Marquette is one of the main repositories of Tolkien's drafts, drawings and other writings — more than 11,000 pages. It has the manuscripts for "The Lord of the Rings" and "The Hobbit," as well as his lesser-known "Farmer Giles of Ham" and his children's book "Mr. Bliss." Marquette was the first institution to ask Tolkien for the manuscripts in 1956 and paid him about $5,000. He died in 1973.
Other significant collections are at the Bodleian Library at Oxford University in England and Wheaton College in Illinois.
Though Tolkien classes aren't unusual nationwide, Marquette students had the added bonus of being able to visit Tolkien's revisions, notes, detailed calendars, maps and watercolors on site at the school's archive. And they got a lesson from the school's archivist Bill Fliss.
"One of the things we wanted to impress upon the students was the fact that Tolkien was a fanatical reviser," said Fliss said. "He never really did anything once and was finished with it."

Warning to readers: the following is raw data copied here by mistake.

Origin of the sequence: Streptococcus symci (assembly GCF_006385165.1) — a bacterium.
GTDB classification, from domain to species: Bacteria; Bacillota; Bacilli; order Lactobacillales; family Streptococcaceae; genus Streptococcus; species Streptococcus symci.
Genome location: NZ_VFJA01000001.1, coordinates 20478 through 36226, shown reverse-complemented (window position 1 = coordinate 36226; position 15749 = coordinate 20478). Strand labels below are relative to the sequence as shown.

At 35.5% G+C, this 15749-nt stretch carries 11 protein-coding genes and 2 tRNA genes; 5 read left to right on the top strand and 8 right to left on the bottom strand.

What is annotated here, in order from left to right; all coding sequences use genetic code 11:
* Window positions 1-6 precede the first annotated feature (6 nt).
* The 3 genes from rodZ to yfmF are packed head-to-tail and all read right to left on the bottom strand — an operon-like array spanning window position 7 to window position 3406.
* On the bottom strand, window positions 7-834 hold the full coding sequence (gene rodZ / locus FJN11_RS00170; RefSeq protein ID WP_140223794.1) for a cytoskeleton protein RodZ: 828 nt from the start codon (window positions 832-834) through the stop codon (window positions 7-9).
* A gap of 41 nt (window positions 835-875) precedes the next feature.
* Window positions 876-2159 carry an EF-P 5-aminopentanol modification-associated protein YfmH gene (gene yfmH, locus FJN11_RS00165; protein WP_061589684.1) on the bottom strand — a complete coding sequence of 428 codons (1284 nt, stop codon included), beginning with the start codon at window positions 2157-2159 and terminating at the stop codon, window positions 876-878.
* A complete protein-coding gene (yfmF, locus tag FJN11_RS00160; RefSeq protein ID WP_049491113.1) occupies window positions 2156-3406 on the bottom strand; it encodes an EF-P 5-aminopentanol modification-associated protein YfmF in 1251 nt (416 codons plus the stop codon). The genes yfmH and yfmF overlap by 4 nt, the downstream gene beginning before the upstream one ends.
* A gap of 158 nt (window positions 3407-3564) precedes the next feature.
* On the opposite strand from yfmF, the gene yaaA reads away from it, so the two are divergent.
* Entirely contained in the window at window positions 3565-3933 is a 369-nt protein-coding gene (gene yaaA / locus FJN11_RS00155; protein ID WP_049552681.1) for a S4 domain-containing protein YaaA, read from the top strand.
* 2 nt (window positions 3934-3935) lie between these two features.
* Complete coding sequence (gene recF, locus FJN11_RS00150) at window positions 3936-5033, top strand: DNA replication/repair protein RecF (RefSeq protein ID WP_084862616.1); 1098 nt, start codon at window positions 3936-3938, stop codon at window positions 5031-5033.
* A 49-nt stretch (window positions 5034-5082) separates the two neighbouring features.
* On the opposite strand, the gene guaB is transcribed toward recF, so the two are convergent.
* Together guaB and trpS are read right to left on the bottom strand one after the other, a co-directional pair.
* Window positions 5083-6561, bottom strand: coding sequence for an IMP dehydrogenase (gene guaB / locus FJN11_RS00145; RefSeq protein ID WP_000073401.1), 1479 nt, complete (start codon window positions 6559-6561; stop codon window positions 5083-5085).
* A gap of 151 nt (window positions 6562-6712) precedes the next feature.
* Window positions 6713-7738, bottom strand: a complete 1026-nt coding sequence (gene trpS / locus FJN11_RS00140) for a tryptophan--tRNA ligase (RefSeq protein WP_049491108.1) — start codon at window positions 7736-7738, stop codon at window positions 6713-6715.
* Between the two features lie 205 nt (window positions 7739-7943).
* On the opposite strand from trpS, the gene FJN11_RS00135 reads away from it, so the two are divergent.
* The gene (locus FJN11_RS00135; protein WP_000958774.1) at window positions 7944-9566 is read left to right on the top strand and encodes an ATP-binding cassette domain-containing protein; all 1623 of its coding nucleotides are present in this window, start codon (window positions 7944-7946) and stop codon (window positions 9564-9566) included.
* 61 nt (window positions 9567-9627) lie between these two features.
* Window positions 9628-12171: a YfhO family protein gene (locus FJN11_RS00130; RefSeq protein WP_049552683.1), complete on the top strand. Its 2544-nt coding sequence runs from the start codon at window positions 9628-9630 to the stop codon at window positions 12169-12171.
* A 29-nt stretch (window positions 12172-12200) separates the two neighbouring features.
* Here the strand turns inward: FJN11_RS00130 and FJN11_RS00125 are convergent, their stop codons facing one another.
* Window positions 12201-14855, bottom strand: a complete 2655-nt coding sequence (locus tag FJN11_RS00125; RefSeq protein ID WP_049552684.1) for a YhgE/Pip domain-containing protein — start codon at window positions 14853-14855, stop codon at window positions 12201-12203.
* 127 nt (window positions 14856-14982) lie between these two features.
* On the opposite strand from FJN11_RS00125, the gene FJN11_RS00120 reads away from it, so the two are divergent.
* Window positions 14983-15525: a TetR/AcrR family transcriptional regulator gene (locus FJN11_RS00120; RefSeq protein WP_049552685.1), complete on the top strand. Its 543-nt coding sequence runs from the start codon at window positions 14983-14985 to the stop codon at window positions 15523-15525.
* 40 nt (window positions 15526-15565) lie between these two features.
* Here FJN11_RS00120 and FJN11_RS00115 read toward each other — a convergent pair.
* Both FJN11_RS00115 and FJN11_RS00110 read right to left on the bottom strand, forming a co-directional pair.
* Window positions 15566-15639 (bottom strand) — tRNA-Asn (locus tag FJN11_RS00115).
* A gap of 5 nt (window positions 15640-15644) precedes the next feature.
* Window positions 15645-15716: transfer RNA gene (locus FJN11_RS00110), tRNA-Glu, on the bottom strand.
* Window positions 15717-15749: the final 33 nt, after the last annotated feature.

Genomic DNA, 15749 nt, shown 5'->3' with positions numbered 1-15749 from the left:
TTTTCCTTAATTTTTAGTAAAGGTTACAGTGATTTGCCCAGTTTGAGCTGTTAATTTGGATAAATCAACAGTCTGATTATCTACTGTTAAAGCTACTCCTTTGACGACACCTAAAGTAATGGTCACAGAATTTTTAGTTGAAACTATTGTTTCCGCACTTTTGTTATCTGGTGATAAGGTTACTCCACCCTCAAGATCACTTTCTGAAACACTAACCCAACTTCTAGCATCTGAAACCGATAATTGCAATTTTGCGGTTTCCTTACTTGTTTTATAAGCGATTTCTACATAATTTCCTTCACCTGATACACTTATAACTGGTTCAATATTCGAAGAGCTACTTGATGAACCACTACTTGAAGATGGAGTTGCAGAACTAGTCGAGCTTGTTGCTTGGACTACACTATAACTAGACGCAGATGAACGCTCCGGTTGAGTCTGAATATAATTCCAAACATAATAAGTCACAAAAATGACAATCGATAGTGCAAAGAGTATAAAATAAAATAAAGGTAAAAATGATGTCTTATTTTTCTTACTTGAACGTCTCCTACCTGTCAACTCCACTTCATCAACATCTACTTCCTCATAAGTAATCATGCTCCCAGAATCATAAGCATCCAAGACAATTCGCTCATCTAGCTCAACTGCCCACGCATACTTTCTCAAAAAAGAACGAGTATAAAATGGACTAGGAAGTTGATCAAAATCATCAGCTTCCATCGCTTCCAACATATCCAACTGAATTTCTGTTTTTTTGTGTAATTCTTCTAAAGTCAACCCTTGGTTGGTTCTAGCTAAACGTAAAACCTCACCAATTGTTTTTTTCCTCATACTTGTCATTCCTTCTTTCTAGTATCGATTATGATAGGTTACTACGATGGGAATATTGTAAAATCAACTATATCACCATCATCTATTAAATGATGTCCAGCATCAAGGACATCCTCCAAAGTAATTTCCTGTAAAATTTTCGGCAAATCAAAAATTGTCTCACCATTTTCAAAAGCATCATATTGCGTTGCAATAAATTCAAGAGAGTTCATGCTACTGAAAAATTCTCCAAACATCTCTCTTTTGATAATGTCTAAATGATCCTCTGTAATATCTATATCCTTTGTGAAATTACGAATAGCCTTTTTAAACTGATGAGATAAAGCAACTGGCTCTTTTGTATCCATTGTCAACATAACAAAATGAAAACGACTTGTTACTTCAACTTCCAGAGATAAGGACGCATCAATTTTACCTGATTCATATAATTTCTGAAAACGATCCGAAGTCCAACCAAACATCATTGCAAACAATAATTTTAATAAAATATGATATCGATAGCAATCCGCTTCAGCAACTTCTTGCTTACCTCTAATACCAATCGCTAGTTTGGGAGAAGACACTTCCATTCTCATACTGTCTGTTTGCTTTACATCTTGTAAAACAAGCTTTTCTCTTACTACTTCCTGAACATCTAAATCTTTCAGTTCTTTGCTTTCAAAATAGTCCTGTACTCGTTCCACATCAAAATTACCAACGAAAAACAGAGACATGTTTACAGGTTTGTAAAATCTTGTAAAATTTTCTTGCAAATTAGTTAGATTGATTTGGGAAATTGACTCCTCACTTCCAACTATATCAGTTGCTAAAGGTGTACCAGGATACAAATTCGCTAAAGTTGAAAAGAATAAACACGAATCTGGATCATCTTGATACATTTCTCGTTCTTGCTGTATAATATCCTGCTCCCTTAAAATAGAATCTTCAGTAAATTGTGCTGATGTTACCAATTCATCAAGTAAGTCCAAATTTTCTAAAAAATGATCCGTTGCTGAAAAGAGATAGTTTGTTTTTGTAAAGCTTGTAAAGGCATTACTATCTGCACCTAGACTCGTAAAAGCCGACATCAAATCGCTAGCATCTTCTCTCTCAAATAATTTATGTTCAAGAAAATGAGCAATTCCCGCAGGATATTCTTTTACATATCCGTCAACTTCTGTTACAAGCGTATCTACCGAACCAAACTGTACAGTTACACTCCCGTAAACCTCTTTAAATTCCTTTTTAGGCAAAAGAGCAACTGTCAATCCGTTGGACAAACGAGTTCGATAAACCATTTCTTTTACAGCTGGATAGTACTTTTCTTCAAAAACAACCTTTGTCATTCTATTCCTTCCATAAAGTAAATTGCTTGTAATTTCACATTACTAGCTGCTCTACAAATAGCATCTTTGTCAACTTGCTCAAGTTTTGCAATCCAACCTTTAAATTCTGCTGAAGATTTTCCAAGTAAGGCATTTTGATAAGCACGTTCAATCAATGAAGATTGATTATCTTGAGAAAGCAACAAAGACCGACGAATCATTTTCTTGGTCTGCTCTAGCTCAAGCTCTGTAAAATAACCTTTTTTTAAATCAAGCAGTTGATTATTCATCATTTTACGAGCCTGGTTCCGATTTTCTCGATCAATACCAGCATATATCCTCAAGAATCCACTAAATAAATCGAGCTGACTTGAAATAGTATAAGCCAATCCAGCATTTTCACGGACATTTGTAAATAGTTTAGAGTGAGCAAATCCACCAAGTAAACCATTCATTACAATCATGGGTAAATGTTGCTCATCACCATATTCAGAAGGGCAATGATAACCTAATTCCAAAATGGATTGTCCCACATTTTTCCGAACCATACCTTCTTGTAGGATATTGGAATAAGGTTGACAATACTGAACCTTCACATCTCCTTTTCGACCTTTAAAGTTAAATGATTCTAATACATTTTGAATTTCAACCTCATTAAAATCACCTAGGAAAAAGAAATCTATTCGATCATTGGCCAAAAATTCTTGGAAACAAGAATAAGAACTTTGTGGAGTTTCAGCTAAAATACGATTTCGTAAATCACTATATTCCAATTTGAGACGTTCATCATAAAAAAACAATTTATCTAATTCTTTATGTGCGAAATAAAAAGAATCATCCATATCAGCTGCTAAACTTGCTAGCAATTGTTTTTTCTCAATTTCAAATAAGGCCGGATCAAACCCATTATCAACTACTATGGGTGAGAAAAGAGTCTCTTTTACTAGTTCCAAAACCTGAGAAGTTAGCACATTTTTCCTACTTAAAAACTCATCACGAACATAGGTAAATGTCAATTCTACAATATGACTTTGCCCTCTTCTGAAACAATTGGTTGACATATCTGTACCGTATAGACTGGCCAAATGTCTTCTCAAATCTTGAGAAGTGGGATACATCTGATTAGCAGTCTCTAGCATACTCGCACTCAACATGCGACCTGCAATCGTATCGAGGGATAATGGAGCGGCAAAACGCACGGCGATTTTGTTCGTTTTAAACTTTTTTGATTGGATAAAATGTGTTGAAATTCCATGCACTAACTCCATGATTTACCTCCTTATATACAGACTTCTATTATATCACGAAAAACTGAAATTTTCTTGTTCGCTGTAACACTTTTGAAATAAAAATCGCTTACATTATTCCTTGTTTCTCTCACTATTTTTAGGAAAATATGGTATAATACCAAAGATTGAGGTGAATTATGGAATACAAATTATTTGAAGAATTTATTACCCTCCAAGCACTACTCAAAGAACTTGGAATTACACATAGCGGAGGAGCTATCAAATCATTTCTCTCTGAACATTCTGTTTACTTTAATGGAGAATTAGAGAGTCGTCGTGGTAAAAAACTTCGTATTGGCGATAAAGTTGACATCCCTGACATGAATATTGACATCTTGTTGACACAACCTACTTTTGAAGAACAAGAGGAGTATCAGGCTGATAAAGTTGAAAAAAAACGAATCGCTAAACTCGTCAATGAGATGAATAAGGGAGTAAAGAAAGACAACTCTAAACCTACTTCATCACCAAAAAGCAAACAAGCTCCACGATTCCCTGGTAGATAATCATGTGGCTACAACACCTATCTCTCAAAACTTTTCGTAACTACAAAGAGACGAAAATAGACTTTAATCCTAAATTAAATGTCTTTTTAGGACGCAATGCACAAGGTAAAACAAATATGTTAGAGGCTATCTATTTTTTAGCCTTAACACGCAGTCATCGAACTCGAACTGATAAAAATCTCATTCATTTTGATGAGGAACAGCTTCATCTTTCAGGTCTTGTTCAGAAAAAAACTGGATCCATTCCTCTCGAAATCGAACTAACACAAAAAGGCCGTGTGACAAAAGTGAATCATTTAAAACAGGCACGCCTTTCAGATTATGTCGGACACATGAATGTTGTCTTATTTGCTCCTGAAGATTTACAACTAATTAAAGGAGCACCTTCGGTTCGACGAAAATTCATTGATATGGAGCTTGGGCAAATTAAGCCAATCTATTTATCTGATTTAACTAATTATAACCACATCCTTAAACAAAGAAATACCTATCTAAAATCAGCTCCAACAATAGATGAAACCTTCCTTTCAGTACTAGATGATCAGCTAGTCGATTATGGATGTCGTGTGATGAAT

Chrissy Wabiszewski, a senior English major, described Tolkien's manuscripts as art.
"When you get down and look at just his script and his artwork in general, it all kind of flows together in this really beautiful, like, cumulative form," Wabiszewski said. "It's cool. It is just really cool to have it here."
The class also looked at Tolkien's poetry, academic articles and translations of medieval poems; talked about the importance of his writers' group, the Inklings; and explored what it meant to be a writer at that time.
"We've ... tried to think about continuities that ran through everything he did," Machan said. His students were also required to go to three lectures that were part of Marquette's commemoration.